The ongoing skilled labor shortage is one of the most severe problems facing the residential construction industry. That’s why the National Association of Home Builders (NAHB) continues to focus efforts on building the skilled workforce of the future, including working to recruit more women to help fill that labor gap.
Recently, NAHB First Vice Chairman Alicia Huey testified before Congress, urging policymakers to pursue targeted strategies to help tackle the high cost of childcare and the availability of paid leave. These strategies, we believe, will help increase female participation in the workforce and could boost the number of women looking to join the construction trades.
Women make up just 11% of the construction workforce, according to the Bureau of Labor Statistics. Most women in the industry remain involved in administrative positions, with a very small percentage in the skilled trades — where workers are needed most.
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Making Women More Visible
Nicole Goolsby, a member of NAHB Remodelers and the PWB Council from Raleigh, N.C., recently said the number of women in the industry is changing, albeit marginally. But she notes that attitudes about women in the field are shifting for the better.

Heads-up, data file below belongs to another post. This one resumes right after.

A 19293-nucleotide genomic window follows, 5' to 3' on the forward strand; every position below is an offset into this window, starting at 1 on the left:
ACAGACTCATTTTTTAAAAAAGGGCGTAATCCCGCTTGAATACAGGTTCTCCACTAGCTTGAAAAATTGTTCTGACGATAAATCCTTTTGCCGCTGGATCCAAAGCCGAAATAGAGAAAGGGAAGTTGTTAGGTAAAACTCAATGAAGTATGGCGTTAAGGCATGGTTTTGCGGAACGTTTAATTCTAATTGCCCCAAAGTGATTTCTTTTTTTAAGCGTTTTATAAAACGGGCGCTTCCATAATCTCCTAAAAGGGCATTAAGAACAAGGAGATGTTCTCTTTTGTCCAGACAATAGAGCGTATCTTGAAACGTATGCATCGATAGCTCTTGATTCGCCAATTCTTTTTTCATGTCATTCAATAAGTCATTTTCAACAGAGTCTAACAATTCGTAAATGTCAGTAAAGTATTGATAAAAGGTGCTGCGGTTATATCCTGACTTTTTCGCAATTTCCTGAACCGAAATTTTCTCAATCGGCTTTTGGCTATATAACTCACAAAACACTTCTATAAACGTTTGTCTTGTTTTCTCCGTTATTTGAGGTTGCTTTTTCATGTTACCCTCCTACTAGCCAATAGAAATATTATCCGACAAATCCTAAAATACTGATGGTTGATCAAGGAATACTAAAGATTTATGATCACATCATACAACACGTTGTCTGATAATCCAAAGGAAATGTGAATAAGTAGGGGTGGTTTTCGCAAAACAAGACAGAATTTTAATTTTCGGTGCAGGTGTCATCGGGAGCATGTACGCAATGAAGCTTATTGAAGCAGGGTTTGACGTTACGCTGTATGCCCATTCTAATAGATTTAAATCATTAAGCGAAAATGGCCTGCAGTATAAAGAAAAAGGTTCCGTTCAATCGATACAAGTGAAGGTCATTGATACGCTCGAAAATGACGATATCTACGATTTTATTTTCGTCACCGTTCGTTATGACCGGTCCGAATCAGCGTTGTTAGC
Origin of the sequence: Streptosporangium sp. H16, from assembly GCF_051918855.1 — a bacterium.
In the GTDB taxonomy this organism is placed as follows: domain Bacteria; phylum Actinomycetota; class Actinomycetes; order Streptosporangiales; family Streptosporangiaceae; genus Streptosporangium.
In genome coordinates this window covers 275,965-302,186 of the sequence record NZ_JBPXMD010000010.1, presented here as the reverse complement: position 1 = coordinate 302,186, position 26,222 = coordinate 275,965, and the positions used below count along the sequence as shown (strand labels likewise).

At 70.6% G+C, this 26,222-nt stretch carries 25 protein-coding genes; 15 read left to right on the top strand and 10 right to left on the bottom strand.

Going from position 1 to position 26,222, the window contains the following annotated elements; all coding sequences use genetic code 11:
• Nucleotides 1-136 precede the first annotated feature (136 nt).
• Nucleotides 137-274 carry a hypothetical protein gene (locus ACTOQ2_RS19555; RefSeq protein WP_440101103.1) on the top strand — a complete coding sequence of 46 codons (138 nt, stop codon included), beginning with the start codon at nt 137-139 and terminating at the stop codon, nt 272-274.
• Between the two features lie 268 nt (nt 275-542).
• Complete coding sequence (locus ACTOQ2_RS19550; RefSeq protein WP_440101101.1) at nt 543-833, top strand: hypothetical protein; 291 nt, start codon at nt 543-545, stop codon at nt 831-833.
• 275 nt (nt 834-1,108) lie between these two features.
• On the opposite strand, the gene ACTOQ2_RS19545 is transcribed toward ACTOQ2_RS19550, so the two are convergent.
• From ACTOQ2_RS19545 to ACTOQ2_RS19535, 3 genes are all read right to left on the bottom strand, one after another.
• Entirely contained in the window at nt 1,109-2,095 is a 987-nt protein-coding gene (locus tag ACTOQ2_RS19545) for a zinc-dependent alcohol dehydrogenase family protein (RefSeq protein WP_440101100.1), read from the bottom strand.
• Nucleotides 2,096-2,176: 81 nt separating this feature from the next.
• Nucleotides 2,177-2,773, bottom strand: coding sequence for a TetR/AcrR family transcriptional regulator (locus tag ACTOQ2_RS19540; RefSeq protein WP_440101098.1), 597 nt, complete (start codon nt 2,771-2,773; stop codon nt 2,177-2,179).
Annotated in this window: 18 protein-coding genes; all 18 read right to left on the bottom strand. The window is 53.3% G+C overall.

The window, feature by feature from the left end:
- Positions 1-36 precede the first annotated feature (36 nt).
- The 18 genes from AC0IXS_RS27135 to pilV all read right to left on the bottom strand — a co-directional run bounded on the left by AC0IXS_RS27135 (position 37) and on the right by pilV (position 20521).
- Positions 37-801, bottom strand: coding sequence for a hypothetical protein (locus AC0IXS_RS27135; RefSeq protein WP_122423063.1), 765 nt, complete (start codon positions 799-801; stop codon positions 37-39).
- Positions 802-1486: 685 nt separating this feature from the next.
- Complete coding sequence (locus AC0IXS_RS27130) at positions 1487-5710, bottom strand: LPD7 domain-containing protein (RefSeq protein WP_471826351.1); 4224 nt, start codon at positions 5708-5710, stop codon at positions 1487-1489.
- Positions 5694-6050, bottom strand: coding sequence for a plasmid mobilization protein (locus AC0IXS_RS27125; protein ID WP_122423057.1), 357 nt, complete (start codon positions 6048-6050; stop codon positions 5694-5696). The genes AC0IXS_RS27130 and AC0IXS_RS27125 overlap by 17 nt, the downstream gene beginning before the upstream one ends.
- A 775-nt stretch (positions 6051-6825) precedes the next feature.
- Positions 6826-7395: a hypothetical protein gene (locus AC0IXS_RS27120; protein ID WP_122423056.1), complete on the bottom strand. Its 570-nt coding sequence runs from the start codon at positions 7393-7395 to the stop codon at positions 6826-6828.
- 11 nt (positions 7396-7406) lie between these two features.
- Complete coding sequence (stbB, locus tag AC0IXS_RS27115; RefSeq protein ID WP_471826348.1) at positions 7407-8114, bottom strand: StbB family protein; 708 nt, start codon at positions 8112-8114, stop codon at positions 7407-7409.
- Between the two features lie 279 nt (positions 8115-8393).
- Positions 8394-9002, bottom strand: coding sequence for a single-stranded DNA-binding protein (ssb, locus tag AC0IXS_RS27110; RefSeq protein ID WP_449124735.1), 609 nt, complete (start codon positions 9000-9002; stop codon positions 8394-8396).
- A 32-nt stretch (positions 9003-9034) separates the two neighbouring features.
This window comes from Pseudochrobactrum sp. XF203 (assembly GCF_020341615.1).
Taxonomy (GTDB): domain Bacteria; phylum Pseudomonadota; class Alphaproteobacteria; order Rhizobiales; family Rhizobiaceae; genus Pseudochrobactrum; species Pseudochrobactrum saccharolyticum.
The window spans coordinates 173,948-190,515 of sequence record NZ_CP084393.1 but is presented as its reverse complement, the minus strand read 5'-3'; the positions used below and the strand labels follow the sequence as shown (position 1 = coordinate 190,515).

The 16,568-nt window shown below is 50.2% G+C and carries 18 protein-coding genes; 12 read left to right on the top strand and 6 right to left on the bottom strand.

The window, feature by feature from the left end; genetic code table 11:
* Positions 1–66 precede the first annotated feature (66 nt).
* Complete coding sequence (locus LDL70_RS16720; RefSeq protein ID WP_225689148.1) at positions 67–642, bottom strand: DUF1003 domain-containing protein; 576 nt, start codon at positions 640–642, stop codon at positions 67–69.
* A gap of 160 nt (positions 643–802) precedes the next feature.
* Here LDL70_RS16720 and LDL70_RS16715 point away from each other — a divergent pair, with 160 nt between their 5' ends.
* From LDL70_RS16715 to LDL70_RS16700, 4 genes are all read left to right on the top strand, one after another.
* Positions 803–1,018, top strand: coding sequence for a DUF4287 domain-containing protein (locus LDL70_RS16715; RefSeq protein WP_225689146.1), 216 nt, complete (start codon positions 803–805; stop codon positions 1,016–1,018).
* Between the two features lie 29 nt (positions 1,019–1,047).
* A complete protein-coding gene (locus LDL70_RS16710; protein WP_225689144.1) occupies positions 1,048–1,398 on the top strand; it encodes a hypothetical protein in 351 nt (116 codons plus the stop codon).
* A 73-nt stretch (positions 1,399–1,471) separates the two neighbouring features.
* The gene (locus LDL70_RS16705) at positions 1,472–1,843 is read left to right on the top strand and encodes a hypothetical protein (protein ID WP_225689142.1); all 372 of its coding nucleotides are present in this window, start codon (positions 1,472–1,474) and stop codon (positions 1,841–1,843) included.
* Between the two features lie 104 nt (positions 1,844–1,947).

Making women more visible to the rest of the industry and other women is crucial to getting even more women to join our field, Goolsby says, and is a far cry from when she was the only woman on a job in the early stages of her career. Bringing more women into the field to address the labor shortage is vital to meeting our nation’s growing housing demand. NAHB will work with state and local HBA, our workforce development arm — the Home Builders Institute (HBI), and other career and technical institutions to expand upon successful workforce development programs.
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First Vice Chairman Huey and I, along with the other NAHB senior officers, are encouraging Congress to pass the Protecting Worker Paychecks and Family Choice Act, which would expand the Paid Family and Medical Leave tax credit to make it more generous for small businesses and more affordable for them to offer paid leave.
All our efforts are enhanced by NAHB’s Professional Women in Building (PWB) Council, which promotes and supports women in our industry through education and professional development. Every fall, the PWB Council hosts Professional Women in Building Week, an occasion set aside to celebrate the achievements of women in our field and the work being done to promote, train, and add more women to the industry.
I encourage each of you to join in the activities surrounding PWB Week, Sept. 12-16, 2022, and to help raise awareness of the opportunities for growth and success that pursuing a career in home building can provide. Let’s get the message out loud and clear: The housing industry offers strong earning potential, is a solid alternative to the four-year college track without the burden of student loans, and brings with it a sense of satisfaction that you are helping others fulfill the American Dream.
Follow along at nahb.org for more information about our workforce development efforts and PWB Week events.
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